And if your company offers retirement matching, the overall contribution limit for those over 50 will increase to 100% of your compensation or $63,500, whichever is less.
3. Higher contributions limits for self-employed plans
If you don’t have a job with a retirement plan, don’t worry, the IRS has you covered, too. If you’re self-employed, the amount you can save in a SEP-IRA or a solo 401(k) will be going up from $56,000 to $57,000 in 2020.
4. Higher income limits for traditional IRA deductions
Unfortunately, neither the base contribution limit nor the catch-up limit for a traditional IRA will go up in 2020. It remains $6,000 and $1,000 respectively. However, the income limits for claiming a tax deduction on your traditional IRA contributions will rise slightly.
This rule only applies if you or your spouse have a retirement plan at work, and you also contribute to a traditional IRA in the same year. Note that you can always make IRA contributions when you (or a spouse) also have a workplace plan; however, some or all of your contributions may be nondeductible.
The allowable deductions for 2020 will depend on your modified adjusted gross income and tax filing status as follows:
- Singles get a full deduction when your income is below $65,000. There’s a reduced deduction if your income is between $65,000 to $75,000, and no deduction when you earn more than $75,000. These limits have increased by $1,000 from 2019.
- Married couples filing jointly get a full deduction when your household income is below $104,000. There’s a reduced deduction if your income is between $104,000 and $124,000, and no deduction when you earn more than $124,000 as a couple. These limits have increased by $1,000 from 2019. If you file taxes jointly and don’t have a workplace retirement plan, but your spouse does, there’s a different rule. You get a full deduction when your household income is below $196,000. There’s a reduced deduction if your income is between $196,000 and $206,000, and no deduction when you earn more than $206,000 as a couple. These limits have increased by $3,000 from 2019.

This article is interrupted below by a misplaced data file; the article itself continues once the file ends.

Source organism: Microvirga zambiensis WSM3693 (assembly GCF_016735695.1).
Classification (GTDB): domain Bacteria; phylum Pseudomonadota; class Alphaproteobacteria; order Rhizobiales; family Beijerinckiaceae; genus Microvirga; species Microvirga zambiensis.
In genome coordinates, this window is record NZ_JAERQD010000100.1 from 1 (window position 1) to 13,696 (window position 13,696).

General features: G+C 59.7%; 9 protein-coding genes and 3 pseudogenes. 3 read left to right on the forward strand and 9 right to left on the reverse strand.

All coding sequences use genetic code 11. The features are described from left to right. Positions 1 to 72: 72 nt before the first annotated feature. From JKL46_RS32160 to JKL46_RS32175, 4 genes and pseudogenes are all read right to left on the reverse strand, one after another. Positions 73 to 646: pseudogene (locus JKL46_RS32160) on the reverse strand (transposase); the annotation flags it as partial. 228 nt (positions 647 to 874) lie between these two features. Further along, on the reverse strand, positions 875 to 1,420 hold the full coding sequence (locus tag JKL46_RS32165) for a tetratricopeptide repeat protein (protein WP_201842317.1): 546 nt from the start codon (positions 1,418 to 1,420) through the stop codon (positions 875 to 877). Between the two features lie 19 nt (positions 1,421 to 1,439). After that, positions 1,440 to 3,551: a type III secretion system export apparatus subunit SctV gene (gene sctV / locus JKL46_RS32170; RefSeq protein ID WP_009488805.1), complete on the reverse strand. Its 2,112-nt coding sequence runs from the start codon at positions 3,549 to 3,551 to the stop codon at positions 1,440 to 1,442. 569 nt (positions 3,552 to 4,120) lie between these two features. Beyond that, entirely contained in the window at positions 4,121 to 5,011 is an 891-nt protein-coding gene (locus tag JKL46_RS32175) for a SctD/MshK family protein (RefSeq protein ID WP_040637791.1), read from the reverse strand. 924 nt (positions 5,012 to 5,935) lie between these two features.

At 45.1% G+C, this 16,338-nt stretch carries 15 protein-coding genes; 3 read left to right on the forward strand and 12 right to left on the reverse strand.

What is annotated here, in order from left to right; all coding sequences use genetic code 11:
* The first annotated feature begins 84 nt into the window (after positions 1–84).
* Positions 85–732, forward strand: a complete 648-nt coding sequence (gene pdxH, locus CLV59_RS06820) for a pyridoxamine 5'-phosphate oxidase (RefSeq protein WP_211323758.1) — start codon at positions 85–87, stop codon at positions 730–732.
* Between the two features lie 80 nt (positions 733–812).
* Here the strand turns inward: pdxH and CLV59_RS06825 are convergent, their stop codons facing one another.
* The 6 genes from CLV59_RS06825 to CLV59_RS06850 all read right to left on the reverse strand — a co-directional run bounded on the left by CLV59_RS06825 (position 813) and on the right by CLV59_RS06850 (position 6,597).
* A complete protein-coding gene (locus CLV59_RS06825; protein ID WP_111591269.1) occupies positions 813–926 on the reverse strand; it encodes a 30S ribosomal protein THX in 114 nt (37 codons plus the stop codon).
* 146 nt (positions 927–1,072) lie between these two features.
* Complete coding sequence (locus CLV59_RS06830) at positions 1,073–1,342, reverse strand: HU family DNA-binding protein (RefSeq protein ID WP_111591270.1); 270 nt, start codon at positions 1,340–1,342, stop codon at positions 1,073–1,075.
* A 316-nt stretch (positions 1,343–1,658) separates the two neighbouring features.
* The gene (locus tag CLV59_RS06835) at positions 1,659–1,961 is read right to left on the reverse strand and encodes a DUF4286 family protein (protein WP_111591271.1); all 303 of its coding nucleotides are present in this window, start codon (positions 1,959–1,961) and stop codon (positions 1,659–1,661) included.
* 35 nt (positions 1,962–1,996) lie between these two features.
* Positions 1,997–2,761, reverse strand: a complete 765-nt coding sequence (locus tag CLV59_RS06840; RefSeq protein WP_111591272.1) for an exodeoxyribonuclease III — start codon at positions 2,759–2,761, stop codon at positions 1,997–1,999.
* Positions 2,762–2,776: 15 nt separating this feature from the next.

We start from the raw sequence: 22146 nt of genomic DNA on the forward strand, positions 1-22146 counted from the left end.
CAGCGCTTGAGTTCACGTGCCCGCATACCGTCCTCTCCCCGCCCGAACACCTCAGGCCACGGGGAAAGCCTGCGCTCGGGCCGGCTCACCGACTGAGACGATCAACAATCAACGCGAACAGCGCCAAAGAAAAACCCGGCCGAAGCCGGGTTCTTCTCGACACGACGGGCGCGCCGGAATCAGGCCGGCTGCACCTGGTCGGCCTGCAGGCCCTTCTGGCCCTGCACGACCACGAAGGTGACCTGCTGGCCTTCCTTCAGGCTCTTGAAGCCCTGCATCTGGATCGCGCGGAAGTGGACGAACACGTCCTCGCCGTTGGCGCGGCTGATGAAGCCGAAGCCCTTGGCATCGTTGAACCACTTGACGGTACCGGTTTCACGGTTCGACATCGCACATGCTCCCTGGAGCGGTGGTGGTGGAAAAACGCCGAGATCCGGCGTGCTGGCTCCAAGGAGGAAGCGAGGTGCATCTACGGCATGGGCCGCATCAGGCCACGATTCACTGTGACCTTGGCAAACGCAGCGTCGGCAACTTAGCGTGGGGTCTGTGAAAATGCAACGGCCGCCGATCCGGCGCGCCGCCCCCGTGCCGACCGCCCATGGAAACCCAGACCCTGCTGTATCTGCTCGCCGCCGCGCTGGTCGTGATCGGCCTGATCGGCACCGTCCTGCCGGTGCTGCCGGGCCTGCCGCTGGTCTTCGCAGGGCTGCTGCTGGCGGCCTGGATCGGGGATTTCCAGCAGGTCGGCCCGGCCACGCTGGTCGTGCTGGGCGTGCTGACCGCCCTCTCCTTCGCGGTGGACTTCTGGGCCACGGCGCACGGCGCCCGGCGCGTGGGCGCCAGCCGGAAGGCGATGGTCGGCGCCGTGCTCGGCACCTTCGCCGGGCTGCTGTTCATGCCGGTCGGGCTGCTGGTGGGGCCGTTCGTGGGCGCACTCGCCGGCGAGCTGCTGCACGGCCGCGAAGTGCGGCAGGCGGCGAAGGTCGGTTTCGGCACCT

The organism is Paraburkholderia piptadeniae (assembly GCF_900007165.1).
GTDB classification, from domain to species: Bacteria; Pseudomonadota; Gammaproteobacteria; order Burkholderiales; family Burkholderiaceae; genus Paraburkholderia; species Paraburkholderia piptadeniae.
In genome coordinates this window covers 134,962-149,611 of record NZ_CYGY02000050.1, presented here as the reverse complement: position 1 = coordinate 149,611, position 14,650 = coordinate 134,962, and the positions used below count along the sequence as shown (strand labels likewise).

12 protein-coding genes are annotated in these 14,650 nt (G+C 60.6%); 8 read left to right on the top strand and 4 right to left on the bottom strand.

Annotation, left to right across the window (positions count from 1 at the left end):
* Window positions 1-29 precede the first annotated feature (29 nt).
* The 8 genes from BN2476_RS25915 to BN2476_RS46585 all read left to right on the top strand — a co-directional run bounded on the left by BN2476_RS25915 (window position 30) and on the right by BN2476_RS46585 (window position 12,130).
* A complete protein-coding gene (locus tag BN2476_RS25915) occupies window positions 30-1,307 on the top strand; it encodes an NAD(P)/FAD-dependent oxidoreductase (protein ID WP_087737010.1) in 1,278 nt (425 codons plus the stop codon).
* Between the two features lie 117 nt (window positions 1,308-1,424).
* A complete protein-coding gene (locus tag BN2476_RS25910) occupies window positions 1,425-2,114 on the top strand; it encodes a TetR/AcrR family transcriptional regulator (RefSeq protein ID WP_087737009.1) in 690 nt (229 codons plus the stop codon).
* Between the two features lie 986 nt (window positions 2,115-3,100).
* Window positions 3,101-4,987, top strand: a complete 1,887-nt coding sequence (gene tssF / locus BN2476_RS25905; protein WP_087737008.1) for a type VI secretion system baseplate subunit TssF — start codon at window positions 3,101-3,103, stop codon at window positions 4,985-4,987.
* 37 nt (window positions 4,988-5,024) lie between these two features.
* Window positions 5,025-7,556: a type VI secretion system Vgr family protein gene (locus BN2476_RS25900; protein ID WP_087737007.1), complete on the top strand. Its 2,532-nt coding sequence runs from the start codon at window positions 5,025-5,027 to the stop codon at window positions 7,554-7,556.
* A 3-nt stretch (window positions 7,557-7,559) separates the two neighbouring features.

- Married couples filing separately have more restrictions, with no change for 2020. You get a reduced deduction if your income is up to $10,000, and no deduction when you earn more than $10,000.
To clarify, if neither you nor a spouse is covered by a retirement plan at work, these income limits don’t apply, and you’ll get a full tax deduction for making traditional IRA contributions. As long as you’re younger than age 70½ and have earned income, you’re eligible to contribute to a traditional IRA.
5. Higher income limits for Roth IRA contributions